The story “Sunday in the Park” is about the clash of two families passing the day in the public park. Initially, it seems as if the story is about how a “bad” family is out to ruin an enjoyable day for a “good” family. However, upon closer analysis, various clues and evidence suggest that Kaufman has intended for this story to delve into deeper philosophical questions. It is not simple of matter of deciding who is right or who is wrong in this case. Rather, Kaufman tries to explore the intricacies of human behavior.
By drawing a vivid account of conflict, she lays open the ground for exploration and examination.The story starts off with two children, Larry and Joe, who are playing in the sandbox in the nearly-deserted park. While Larry is “frowning in concentration over the tunnel he was digging, the other boy suddenly stood up and with a quick, deliberate swing of his chubby arm threw a spadeful of sand at Larry (Kaufman, 1996, 273).
” The mother is alarmed at this act, but does not intervene, for “she always said that she wanted Larry to learn to fight his own battles (Kaufman, 1996, 273).” The behavior of the bigger kid, though seemingly a call to conflict, is, however, understandable. There was a chance that he was not trying to hurt Larry but only wanted to get involved in the tunnel the other was building. This is one difference illustrated by Kaufman – children’s behavior does not really pattern the behavior of adults. Throwing sand at another kid may seem like a violent act to adults, but not so much to little children.When Joe threw sand at Larry a second time, he was rebuked by Larry’s mother again. This time, however, Joe’s father intervened, albeit indirectly: “‘You go right ahead, Joe,’ he said loudly.
‘Throw all you want. This here is a public sandbox.’ (Kaufman, 1996, 274).” It seems that Joe and his father have been established the “bad” family. After all, what sane and rational parent would suggest that their son keep bothering another child? But Joe’s father has a point: it was a public place, hence no one should go policing any one else’s children. However, moving beyond his statement, perhaps what the father really is saying is that the parents should just let the children play. Morton, aware of the brewing conflict, tries to help: “‘You’re quite right,” he said pleasantly, “but just because this is a public place….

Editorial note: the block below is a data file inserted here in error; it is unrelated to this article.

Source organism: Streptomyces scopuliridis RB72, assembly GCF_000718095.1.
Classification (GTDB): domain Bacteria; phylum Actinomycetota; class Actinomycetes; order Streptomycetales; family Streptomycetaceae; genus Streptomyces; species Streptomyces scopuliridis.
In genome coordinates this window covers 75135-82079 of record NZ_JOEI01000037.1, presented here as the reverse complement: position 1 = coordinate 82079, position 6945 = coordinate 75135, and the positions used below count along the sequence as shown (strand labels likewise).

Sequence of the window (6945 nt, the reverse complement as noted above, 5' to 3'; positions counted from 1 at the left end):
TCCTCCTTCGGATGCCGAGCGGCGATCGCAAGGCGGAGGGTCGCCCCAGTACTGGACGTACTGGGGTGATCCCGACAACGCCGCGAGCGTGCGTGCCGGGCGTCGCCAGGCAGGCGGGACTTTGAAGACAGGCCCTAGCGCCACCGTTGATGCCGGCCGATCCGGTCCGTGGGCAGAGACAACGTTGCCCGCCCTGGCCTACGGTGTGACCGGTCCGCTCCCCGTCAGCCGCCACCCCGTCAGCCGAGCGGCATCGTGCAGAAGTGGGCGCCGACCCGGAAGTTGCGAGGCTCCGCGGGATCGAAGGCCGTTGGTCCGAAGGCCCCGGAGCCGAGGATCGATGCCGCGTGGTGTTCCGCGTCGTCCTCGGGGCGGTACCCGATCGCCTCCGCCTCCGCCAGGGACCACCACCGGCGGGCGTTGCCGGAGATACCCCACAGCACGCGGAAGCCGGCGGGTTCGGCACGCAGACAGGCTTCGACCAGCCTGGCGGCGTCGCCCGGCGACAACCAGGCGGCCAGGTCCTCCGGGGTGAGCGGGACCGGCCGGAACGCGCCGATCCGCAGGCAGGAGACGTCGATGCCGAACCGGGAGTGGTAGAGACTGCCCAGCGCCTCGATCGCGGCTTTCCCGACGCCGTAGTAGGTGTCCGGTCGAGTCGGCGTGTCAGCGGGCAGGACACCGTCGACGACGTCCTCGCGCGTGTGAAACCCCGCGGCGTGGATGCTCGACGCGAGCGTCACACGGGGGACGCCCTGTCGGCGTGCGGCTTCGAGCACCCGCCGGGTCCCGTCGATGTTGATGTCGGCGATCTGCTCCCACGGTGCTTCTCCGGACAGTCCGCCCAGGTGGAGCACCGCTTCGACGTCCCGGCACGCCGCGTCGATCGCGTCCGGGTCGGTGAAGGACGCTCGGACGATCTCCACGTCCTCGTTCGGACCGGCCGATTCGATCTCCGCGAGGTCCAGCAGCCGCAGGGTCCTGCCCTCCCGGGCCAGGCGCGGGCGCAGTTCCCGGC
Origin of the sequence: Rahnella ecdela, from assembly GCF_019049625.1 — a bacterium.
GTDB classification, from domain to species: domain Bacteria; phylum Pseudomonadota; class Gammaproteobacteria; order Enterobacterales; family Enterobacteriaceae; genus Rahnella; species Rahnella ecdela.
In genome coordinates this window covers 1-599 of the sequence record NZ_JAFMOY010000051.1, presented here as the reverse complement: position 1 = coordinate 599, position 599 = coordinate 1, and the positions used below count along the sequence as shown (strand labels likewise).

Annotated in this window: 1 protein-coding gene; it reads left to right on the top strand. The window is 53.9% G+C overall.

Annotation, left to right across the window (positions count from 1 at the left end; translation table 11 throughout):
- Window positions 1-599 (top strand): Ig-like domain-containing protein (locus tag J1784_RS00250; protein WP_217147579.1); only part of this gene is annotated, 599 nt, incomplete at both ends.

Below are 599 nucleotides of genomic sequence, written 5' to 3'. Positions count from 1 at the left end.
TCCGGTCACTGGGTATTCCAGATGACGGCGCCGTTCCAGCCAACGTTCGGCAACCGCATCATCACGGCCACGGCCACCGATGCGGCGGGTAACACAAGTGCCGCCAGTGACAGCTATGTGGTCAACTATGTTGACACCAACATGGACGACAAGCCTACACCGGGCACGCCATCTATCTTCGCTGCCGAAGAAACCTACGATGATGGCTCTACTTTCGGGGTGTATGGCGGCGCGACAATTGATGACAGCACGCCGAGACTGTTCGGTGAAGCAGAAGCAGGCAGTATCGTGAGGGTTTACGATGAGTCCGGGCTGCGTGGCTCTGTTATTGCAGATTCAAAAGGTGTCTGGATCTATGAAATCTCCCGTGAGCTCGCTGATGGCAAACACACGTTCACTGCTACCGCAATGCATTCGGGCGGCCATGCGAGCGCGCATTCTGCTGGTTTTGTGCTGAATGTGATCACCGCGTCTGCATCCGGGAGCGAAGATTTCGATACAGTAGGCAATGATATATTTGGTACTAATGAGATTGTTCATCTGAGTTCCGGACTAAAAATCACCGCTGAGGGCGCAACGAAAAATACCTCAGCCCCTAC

(Kaufman, 1996, 275).’” His attempt to reconcile the warring factions through pleasantries seems to show the Morton is a rational, level-headed, peace loving dad, the kind of father who is the perfect role model for their children. On the other, based on the description, Joe’s father “was a big man, and he seemed to be taking up the whole bench (Kaufman, 1996, 273).” Because of his physical appearance, Morton and his wife have judged Joe’s father as a bully like his son.
Based on the succeeding incidents, however, it seems that Joe’s dad is more worthy of emulation rather than Morton and his wife. Despite his seemingly unbecoming and unkempt physical appearance, he was straightforward in behaving. Even if his violent and threatening behavior would be frowned upon, he was honest with his feelings. On the other hand, Morton and his wife were not.
When Larry was crying and struggling as he was removed from the sandbox, Morton snapped and told his wife: “If you can’t discipline this child, I will (Kaufman, 1996, 276).” What Morton is showing here is weakness in his character – he was very willing to physically take on his child, but was afraid to take on the person he deemed a bully. His wife, too, acts contrary to the “good” family image they were trying to project. As she chastises Larry for crying, she tells him: “‘Stop crying,’ she said sharply.
‘I’m ashamed of you!’ She felt as if all three of them were tracking mud along the street (Kaufman, 1996, 276).” But her actions indicate that she was not only ashamed of her weak son but also of her husband. Her behavior towards them shows that the wife values violent behavior more than rational, level-headed talk, and she is mad that two men in her life do not succeed. In the end, what Kaufman drives at is the fact that human behavior is more complex than what appears on the surface. The story stays true to the saying that looks can be deceiving.